Terry and I first met Andrew Gude, US Fish and Wildlife Service Refuge Manager, last January when we went to an open house at Three Sisters Springs in Crystal River. It was a chilly day and we were one of the first attendees that morning. Several booths were set up and the first one we stopped at was sponsored by the US Fish and Wildlife. The guide that we talked to spoke passionately about the springs and the obstacles that had to be overcome before the park was open full time to the public. We didn’t realize that it was Andrew Gude, then the acting refuge manager until we attended the Friends of the Crystal River National Wildlife Refuge annual meeting a few weeks later. And shortly after that it was announced that Mr. Gude was the Refuge Manager with responsibility from the Tampa Bay to the Suwanee River.
Last week Terry and I attended Mr. Gude’s presentation on Three Sisters Springs at the Ellie Schiller Homosassa Springs Wildlife State Park’s Visitor Center. Mr. Gude and Ivan Vicente, also with the US Fish and Wildlife Service, presented and patiently answered numerous questions. They definitely have quite a challenge. Visitation to the spring has doubled from 2010 to 2014. The major issue is how many people can the spring accommodate plus protect the manatee and the habitat.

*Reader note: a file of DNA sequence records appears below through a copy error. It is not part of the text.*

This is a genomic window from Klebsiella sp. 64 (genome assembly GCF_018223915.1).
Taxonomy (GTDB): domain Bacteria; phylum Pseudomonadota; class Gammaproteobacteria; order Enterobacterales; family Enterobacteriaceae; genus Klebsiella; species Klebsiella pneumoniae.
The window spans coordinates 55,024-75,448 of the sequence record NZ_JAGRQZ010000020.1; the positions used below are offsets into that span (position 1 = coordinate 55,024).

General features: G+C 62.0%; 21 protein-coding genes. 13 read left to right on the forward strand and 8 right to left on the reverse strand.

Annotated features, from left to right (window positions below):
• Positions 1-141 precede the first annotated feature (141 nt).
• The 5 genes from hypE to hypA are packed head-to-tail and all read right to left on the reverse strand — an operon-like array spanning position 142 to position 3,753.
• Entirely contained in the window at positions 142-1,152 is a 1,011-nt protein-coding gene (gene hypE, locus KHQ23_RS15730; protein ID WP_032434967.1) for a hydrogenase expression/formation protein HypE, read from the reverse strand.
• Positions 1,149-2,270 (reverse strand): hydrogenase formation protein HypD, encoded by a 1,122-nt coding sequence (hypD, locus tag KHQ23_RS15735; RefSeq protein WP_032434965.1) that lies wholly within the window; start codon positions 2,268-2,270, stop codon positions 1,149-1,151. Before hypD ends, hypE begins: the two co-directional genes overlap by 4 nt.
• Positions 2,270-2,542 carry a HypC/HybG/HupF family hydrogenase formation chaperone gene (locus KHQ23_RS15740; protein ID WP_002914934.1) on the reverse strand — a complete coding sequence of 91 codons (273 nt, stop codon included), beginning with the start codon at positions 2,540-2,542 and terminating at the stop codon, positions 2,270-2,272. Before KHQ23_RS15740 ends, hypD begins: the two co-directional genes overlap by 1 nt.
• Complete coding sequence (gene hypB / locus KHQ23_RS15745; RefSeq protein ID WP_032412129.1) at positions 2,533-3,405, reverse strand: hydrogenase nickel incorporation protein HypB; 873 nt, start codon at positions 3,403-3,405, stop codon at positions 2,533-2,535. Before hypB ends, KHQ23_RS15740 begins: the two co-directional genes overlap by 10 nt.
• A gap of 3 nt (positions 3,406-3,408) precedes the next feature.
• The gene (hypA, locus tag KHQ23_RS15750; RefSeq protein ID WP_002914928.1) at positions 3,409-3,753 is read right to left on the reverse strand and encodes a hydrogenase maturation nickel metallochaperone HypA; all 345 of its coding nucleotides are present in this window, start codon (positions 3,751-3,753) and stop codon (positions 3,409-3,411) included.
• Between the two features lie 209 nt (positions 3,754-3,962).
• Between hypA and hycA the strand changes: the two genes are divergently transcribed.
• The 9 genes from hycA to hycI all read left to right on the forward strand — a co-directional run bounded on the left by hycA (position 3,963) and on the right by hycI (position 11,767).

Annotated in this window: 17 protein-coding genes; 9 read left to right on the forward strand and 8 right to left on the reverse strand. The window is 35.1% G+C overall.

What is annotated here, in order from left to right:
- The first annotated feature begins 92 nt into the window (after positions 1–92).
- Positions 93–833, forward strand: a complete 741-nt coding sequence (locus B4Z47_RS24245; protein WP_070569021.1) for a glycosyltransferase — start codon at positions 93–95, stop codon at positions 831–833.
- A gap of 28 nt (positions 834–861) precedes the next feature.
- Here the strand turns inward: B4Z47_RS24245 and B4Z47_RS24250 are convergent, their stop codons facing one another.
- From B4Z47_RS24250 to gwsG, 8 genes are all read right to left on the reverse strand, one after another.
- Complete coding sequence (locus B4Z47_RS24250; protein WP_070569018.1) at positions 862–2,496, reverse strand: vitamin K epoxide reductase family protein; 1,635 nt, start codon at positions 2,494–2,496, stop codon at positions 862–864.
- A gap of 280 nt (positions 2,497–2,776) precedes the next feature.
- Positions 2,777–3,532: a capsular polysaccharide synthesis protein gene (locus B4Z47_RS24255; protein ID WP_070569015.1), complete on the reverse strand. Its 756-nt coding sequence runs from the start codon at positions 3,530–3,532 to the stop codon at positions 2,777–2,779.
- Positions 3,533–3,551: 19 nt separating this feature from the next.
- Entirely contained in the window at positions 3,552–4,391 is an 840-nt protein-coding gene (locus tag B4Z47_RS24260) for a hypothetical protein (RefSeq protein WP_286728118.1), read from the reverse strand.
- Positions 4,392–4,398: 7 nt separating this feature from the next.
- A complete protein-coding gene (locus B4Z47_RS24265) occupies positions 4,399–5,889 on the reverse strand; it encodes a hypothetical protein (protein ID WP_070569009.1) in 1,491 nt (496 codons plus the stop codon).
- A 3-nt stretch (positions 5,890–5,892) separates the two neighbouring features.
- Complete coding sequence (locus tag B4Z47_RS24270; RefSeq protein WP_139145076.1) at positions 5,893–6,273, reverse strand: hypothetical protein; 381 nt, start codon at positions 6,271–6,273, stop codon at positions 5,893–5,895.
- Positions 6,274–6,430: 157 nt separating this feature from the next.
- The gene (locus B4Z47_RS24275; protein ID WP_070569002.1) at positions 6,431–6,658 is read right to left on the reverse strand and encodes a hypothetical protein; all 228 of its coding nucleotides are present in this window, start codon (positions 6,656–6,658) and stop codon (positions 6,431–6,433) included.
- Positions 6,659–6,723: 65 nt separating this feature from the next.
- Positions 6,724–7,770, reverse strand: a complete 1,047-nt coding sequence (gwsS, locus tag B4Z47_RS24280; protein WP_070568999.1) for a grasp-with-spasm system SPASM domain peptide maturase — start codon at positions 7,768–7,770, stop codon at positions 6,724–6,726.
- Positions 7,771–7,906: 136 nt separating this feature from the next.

Progress is being made. The park will be open to public access from November 15th until March, 7 days a week, access will be provided by a concessionaire. Southwest Florida Water Management District (SWFMD) is currently working on wetland treatment and after that is completed a new road will be put in. In the Summer of 2015 US Fish and Wildlife Service and SWFMD will begin a bank stabilization that will start in May and end in November. Textile bags will be placed under the banks with limestone rocks lining the water side. The trees will eventually root into the textile bags.
Mr Gude meets with the regional directors in Atlanta on September 30th with a followup meeting with the city of Crystal River sometime in October. It will be interesting to hear how they plan to protect the springs.